By Todd Ceisner
This is Classic number three for Chad Pipkens. In his mind, though, it’ll be the first one where he truly feels like he has feet under him as a pro angler.
His previous Classics – 41st in 2015 and 50th in 2016 – were over after day 2, but this year he has a fresh outlook after putting together a solid 2019 season with a 30th-place finish in points.
“I’ve learned a lot in the last three years,” he said. “I feel like I’ve had my best three years of fishing. I’m making good decisions, but it’s taken a little time to transfer that over to the Elites. It’s starting to happen. It’s close to really clicking. Like really close. It feels good to be on the water and be doing what I want to do. I’m not worried about what everybody else is doing.”
He was quick to recall a misstep he made during the ’16 Classic at Grand Lake, where Edwin Evers went on to win behind a massive day-3 stringer. Pipkens got caught up thinking the winning fish would be caught down lake in some dirty water with a crankbait. He was mistaken and he took it as a learning experience.
“I was trying to find a way to win,” he said. “I was fishing down the lake and I wasn’t fishing my strengths. It was dirtier water and there was a creek with cleaner water where Edwin ended up catching them. I had bites in there, but I specifically didn’t go there because I thought you could win down the lake.”
This week, he’s feels like he’s in more of a comfort zone.
“These practices, I still bounce around, but I try to fish how I want to fish and what I’m confident in,” he added. “I like grass fishing so I’m not going to run way up river. I’ll fish in areas that have fish in them historically and just put in the time. I’ll do more graphing so I can learn the body of water more.”
On top of his elevated level of confidence, Pipkens is hoping to cash in on the new-dad roll that others have experienced after welcoming their first child.
His infant daughter, Emerie, recently tipped the scales at 8 pounds, 10 ounces at her one-month check-up. That happens to be the same weight of Pipkens’ personal-best largemouth, which was caught at Lake Fork during Toyota Texas Fest last year. Lake Fork, oddly enough, is located close to Emory, Texas, which was not lost on Pipkens.
While Pipkens wouldn’t mind a win at Fork later this year when Texas Fest returns to the big bass lake, he also wouldn’t mind his number getting called this week either.
“It has to mean something, right,” he said.
Good to be Back
Consistency has always been a hallmark of Keith Combs’ fishing career. Between 2011-18, he was in the Classic every year except one. Then he missed it in 2019, but not by much. Still, it ate at him and makes him relish his return that much more.
“It’s always great to be at the Classic. It’s what you strive for all year,” he said. “It stings to miss it. I hadn’t missed it in a long time and that sucked last year.”
This week, he’ll gauge success on whether he can get himself in contention to win on Sunday.
“Everyone will give you the lame answer that they’re going to win the Bassmaster Classic, but you don’t know that,” he said. “If you can put yourself in a position and keep doing that you’re going to be okay.”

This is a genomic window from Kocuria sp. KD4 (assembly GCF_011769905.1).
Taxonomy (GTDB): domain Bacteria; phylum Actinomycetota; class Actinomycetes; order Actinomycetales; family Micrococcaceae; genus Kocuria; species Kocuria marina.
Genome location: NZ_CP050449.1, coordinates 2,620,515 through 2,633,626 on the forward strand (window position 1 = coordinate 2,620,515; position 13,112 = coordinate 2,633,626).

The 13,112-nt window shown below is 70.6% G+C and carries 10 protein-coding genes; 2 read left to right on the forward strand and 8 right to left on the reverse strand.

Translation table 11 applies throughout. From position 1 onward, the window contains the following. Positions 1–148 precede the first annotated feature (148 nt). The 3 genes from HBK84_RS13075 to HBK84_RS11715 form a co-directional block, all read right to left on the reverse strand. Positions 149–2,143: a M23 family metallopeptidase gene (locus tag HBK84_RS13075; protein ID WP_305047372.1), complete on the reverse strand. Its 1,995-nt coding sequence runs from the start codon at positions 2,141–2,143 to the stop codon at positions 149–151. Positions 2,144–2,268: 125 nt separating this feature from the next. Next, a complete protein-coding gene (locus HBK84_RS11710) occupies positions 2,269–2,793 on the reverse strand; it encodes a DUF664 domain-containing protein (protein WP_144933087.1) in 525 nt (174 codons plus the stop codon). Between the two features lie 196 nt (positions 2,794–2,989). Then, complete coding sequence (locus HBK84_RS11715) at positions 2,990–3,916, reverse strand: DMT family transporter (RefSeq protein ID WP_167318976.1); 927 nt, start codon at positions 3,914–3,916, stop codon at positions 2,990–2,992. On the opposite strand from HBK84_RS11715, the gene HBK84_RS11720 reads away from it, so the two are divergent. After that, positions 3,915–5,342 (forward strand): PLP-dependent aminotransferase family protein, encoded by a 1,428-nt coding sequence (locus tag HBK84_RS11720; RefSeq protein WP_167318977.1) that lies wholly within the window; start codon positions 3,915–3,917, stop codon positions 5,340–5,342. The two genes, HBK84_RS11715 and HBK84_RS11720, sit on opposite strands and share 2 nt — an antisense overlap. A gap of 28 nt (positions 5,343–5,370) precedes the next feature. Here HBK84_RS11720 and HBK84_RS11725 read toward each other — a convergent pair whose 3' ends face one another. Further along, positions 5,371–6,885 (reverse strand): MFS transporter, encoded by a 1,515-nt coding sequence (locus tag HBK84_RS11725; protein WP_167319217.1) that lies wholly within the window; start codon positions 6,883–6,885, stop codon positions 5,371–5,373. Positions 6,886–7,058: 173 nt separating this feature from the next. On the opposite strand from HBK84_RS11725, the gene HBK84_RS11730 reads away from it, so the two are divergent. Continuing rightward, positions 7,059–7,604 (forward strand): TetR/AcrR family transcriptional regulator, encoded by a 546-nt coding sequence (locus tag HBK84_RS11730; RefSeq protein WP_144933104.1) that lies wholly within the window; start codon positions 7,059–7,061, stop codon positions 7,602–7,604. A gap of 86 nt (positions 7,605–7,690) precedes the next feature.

He’s also going to welcome the change in weather conditions that are forecast for Friday. After several days of rain, the sun is due to break through and stick around through the weekend.
“I’m not excited about the wind forecast because I want to be able to move around and do different things,” Combs added. “As far as changing water level or temperature or water color, I’m okay with that. Practice wasn’t all that great so if there’s any change, I’ll embrace it. We need something to change.”
Pirch Pumped for Guntersville (Again)
Clifford Pirch says he is better equipped to tackle Lake Guntersville this week than he was in 2014 when he made his first Classic appearance there.
He remembers catching a 5-pounder on the first cast of practice six years ago and the rest of the week being a bit of dud as he finished 51st.
“I was splitting a deal with Casey Ashley and he had a better first day,” Pirch recalled. “He basically needed the spot to himself at that point, so I moved and tried to make something happen.”
His backup plan never materialized, and he sunk toward the bottom of the standings. In the five Classics since, though, he has not finished lower than 36th.
Whitney Stephens says he's been more relaxed this week after having experienced the Classic back in 2016.
“What I did wrong was I didn’t catch enough out of the gate to be able to hold my area,” he said. “I didn’t know a whole lot about Guntersville or fishing a Tennessee River event in the cold weather of February. It’s a season we don’t really have in the southwest. It was a lack of familiarity where I’ve had a little more experience since then.
“I’m a lot more well-rounded fisherman and I’ve had a lot more experience out here since then. Maybe I’ve been around enough of these that maybe I can make something work.”
Knew What to Expect
Whitney Stephens admits he was a bit overwhelmed by his first Classic experience in 2016 at Grand Lake. He made it a point that that wouldn’t happen again this week.
“I’ve not gotten overwhelmed by it all. I’ve embraced it and enjoyed it more this time around,” Stephens said. “The first time around you don’t know what to expect with all the extra activities. This week, I’ve been prepared for that so every time you do get a spare moment, you’re working on tackle or looking at the map. Your time is just very limited. It’s about how you manage the extra activities.”
He says it’s led to a more relaxed mindset as he prepares for the 50th Classic.
“I’m going to treat it like any other tournament but I’m going to try to figure out the right techniques to win the tournament,” he added. “It’s the Bassmaster Classic. We’re reaching for the pinnacle.”